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But this doesn’t mean there aren’t downsides, either.  The new internet age has brought in a re-imagining of the marketing of ‘cool’.  Countless blogs attempt to voice their opinions on which bands are worthy of their time and energy and spread judgments based  on some abstract sense of authenticity and “genuine music” (Pitchfork, I’m lookin’ at you).  Believe it or not, Pitchfork gained popularity in a similar way to “Harlem Shake.”  Just as people love watching others dance to “Harlem Shake” in goofy outfits, they love reading snarky album reviews on a 10-point scale.  With 240,000 readers per day, Pitchfork is the largest alternative music webzine.  In his book Ripped:  How the Wired Generation Revolutionized Music, Greg Kot interviewed record store owners and discovered that some inventoried their stores based on reviews Pitchfork authored.  Plain and simple, Pitchfork influences music sales.  This argument is also relevant to the issue of YouTube.  It’s not too hard to read a review on Pitchfork, open a new tab, and head to YouTube to watch the music’s video.’s 2012 partnership with YouTube makes this transition even easier.  Pitchfork now produces official videos for bands they cover and post them on YouTube.  From a business and cultural perspective, Pitchfork and YouTube have become intertwined.  Because of this trend, we must ask ourselves:  “how much longer until Pitchfork is more influential than Sony and Warner Bros?”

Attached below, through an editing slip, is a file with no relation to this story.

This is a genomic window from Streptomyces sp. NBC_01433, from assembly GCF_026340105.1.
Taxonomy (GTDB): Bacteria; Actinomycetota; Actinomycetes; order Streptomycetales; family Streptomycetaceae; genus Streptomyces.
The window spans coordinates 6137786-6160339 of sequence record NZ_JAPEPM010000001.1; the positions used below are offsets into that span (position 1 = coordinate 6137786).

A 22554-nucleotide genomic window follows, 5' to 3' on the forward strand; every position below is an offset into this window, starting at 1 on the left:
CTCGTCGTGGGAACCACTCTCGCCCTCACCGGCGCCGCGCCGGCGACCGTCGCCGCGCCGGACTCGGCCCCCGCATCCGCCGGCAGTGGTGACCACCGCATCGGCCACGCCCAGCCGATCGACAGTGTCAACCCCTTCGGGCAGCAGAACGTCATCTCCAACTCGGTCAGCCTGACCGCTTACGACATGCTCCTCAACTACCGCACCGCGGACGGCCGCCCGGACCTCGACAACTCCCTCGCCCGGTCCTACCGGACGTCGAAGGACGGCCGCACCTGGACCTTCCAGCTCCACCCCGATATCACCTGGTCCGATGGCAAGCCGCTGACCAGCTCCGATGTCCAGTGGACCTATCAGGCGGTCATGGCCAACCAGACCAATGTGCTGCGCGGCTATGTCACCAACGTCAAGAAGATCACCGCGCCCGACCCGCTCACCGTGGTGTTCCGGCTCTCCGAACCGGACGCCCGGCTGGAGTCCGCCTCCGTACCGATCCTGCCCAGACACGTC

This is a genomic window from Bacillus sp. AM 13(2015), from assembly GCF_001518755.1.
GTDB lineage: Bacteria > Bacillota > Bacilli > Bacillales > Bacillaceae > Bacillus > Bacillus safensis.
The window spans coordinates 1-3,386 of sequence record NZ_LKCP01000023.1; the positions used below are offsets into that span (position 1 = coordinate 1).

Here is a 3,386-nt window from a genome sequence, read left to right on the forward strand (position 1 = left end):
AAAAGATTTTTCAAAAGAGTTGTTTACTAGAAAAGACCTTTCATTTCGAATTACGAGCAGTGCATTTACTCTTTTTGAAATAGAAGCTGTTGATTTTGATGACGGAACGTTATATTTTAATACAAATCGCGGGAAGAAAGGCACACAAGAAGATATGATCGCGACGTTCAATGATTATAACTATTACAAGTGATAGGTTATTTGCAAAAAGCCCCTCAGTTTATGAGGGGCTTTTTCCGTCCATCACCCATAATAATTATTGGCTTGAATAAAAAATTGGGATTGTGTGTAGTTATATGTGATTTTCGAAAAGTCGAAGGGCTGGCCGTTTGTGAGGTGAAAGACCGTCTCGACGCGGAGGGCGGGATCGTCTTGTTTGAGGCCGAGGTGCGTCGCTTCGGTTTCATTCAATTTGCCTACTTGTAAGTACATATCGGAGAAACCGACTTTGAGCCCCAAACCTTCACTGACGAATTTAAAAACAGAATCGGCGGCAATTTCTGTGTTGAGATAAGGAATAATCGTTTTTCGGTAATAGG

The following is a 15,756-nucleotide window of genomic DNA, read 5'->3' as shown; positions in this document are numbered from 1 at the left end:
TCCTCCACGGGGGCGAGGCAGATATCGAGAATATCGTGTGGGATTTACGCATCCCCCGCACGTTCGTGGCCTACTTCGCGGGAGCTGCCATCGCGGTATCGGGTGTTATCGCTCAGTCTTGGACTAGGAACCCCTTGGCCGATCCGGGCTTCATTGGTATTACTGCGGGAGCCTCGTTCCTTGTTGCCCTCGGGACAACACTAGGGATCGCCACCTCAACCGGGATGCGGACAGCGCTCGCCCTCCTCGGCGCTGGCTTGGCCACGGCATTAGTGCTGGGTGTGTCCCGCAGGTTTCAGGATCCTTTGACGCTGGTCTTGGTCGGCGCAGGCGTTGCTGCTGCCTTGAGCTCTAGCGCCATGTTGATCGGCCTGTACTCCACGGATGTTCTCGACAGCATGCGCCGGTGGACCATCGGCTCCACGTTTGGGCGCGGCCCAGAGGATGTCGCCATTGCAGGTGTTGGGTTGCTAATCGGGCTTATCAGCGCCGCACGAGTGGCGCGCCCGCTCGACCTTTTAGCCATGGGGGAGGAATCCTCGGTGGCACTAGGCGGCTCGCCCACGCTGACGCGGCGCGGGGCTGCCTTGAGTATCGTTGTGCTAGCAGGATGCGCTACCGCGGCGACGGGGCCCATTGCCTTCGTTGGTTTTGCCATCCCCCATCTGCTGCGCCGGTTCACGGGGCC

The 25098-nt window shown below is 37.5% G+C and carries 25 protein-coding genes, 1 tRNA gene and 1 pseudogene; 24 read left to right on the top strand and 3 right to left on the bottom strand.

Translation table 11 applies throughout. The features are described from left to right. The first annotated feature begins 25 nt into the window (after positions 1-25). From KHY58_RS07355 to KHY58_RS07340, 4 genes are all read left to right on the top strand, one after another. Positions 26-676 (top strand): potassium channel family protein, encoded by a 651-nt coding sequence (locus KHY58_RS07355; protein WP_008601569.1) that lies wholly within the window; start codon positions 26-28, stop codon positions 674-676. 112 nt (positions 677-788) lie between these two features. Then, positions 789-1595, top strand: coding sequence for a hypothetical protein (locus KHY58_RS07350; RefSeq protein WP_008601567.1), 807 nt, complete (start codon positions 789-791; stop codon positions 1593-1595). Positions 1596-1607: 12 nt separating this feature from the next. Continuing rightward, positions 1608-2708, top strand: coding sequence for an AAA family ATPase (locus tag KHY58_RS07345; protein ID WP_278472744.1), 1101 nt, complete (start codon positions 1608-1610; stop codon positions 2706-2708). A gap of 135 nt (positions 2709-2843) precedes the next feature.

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Overall, the addition of YouTube streaming to the Billboard formula is hopeful.  To some degree, it takes power away from those in control of radio plays and puts it back in the hands of the listeners.  The essential merit of YouTube is that the listener is an active participant in the decision of what to play rather than a passive listener sitting by a set of speakers.  The fact that watching videos on YouTube is free makes it pure choice.  Users can chose whatever they want to listen to and access it for free in seconds. While there will certainly be outside forces influencing the popularity of music, for Billboard to recognize the autonomy of internet listeners is monumental.  In this way, Billboard for the first time can come to represent a list of 100 songs that people love, not 100 songs that have the biggest corporate backing.